CHICAGO — Hamidou Diallo knows that some Kentucky basketball fans are furious at the possibility he might bolt for the NBA without ever having played a second for the Wildcats. But his rebuttal is pretty simple: It isn’t your life.
“It’s just a situation that occurred, a situation that I might have to take advantage of,” Diallo said Thursday at the NBA Combine, where he tantalized pro scouts, coaches and general managers with some jaw-dropping measurements. “Growing up as a kid, it’s something I always dreamed about, so if a door is open, I feel like it’s the right thing to do for me and the right thing to do for my family.
“Anybody that has anything to say that’s negative, at the end of the day, I’m the one playing and I’m the one trying to provide for my family and provide for myself.”
Diallo entered the combine projected to go 36th overall — early in the second round — by Draft Express. His stock could rise significantly, though, after the numbers he posted Thursday: 6 feet, 5 inches tall in sneakers with a 6-11 wing span, a combine-best 44 ½-inch vertical leap (one of the best in history), the second-fastest sprint and fifth-best lane agility time.
Diallo still hasn’t hired an agent and wanted to make clear that it’s still entirely possible he returns to Kentucky, where he enrolled in January but sat out the second half of last season.
“I one hundred percent have both doors open,” he said. But …
There were a lot of buts Thursday as Diallo explained the appeal of playing for UK, under coach John Calipari and with his buddies in the star-studded 2017 recruiting class that is headed to Lexington.
“I love those guys like brothers, so I’d definitely miss them” if he stays in the draft, Diallo said, “but at the end of the day, I’ve got to do what’s right for me and my family, (whether) it’s go to the NBA or come back to Kentucky. Those guys are really supportive of me. They understand as basketball players (and) when they see an opportunity like this they — I got a text from almost all the guys today just telling me, ‘Hey, man, go out there and kill it. Do it for you family.’ ”
Calipari is here in Chicago to support Diallo and Kentucky stars De’Aaron Fox, Bam Adebayo and Isaiah Briscoe. He said he doesn’t plan to hold back Diallo but hopes to “protect him” from anyone who might mislead him. The coach’s goal: help his former 5-star recruit make an informed decision.
“I just hope to get good feedback and just see where I stand and see what’s the next move,” Diallo said. “I’ve heard mixed things — plenty of good things, plenty of things I need to work on — but definitely a lot of interest.”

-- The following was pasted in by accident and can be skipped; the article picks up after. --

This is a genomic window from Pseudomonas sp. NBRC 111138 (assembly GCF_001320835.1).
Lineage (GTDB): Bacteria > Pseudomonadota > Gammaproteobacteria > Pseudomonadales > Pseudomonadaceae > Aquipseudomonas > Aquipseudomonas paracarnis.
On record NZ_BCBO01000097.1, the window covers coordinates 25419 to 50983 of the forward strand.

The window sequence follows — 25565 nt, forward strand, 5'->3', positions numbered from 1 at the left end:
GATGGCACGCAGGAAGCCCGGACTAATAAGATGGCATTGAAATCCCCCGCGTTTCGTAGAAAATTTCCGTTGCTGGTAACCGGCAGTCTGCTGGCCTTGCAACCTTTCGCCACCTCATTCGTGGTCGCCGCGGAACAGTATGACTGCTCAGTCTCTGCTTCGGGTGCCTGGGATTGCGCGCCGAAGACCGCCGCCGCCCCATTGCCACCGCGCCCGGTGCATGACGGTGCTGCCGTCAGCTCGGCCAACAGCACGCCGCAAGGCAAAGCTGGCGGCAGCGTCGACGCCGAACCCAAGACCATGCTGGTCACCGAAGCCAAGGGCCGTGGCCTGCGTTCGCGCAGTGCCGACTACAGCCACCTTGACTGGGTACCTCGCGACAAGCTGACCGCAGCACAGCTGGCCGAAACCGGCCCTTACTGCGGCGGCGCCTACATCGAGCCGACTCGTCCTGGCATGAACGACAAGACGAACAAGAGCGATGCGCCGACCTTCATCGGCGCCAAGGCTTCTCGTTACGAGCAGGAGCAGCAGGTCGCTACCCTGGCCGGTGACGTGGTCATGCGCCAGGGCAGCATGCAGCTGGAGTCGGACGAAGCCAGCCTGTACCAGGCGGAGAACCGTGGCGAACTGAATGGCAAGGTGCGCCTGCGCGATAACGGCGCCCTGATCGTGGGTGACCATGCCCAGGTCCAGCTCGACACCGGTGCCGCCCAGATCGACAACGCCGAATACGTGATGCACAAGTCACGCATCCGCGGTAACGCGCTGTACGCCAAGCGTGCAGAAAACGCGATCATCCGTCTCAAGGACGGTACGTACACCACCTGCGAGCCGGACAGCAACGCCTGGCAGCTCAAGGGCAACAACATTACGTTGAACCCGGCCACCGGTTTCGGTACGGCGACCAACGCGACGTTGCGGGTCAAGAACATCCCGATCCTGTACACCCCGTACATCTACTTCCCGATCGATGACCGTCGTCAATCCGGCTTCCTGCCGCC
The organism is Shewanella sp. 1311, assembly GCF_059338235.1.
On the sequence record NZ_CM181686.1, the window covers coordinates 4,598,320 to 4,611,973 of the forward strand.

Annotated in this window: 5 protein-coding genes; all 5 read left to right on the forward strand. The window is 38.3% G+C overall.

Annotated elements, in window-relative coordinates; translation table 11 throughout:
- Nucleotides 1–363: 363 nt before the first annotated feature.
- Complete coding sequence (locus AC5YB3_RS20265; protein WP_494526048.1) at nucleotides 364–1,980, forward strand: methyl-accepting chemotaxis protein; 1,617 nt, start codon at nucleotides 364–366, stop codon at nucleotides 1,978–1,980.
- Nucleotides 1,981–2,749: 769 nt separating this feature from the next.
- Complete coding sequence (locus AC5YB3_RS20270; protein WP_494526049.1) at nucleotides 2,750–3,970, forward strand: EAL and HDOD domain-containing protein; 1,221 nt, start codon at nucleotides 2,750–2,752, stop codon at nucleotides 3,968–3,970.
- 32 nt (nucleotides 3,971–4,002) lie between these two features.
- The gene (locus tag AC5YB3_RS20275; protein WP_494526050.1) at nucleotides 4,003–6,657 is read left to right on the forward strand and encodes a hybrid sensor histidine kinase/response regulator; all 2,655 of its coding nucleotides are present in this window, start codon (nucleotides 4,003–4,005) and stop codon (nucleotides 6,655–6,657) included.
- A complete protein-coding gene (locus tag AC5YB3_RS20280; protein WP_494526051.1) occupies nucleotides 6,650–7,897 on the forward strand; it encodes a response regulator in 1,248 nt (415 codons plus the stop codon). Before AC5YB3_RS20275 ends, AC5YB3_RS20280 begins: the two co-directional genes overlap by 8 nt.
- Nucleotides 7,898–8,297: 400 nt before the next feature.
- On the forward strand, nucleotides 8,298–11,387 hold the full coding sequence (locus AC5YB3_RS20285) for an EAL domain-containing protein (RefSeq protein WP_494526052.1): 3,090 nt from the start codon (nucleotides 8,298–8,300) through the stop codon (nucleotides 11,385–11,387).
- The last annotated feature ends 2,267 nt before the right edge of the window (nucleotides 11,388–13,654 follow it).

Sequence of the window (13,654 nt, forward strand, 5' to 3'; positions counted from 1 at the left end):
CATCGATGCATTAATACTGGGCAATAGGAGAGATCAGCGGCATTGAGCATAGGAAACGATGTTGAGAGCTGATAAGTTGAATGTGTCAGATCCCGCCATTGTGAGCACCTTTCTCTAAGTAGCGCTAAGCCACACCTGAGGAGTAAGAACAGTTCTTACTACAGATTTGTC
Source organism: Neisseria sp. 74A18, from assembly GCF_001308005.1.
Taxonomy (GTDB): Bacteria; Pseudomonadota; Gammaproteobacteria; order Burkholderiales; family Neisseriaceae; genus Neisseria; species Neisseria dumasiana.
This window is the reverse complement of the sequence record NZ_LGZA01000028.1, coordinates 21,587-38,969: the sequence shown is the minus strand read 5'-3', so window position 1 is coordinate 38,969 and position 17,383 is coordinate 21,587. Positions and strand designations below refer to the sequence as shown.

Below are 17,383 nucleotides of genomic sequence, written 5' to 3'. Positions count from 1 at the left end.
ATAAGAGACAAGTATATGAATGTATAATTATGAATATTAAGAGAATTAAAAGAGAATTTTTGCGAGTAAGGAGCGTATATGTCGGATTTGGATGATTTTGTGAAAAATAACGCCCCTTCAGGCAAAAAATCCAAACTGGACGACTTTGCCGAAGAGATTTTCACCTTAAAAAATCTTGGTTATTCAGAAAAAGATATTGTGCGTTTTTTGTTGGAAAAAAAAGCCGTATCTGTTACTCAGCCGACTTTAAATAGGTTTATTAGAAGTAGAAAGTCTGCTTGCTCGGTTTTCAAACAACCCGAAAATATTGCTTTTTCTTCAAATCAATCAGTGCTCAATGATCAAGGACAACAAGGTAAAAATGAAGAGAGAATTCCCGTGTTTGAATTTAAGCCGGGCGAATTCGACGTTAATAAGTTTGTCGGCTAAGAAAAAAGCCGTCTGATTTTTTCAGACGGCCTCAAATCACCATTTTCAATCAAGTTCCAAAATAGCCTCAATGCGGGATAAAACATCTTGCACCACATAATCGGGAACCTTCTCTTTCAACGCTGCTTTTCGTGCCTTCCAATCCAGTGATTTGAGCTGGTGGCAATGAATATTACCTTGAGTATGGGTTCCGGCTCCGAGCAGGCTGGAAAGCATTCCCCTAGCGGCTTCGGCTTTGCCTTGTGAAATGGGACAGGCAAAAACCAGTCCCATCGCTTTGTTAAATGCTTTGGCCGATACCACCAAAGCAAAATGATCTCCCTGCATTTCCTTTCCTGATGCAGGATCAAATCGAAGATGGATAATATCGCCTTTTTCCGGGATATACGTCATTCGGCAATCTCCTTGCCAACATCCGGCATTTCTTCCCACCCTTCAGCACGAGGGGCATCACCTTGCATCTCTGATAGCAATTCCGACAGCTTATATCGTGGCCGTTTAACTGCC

Intrigue over Diallo is only growing the longer he goes putting up freakish measurements without playing actual 5-on-5 basketball in front of NBA talent evaluators. He backed out of the scrimmages here at the combine this week, a decision Calipari fully supported.
The more mysterious the better, Kentucky’s coach said.
“I have good advisors. People in my corner advised me not to, and those are people that I trust,” Diallo said, adding that Calipari’s recommendation in the coming days will weigh heavily in his decision. “Cal is a person that I really trust in my life. He’s been through this process more than probably anybody that I know. So him telling me what he thinks is definitely going to be good for my ears.”
Diallo said he has already interviewed with about 10 NBA teams. He wouldn’t give a cut-off line for where he’d have to be projected in the draft to return to Kentucky. In fact, when the idea of being stashed in the NBA Development League next season was brought up, Diallo didn’t balk.
“I would just wait for my chance to prove that I belong,” he said, which probably isn’t reassuring to Cats fans hoping that second-round feedback might be a deal-breaker for Diallo. “I think everybody has a different route to the NBA. Whatever best suits them.”
He later added that his life has already changed in just the four months since he enrolled at Kentucky.
“I can see my dream come closer and closer,” said Diallo, whose inner circle has told him to follow his heart, but … “It would mean a lot to my family. It could change my family’s life for a long period of time.”
Those comments are likely disheartening for Big Blue Nation, but they should also serve as a reminder to anyone who might criticize Diallo if he ultimately becomes a none-and-done: It isn’t your life.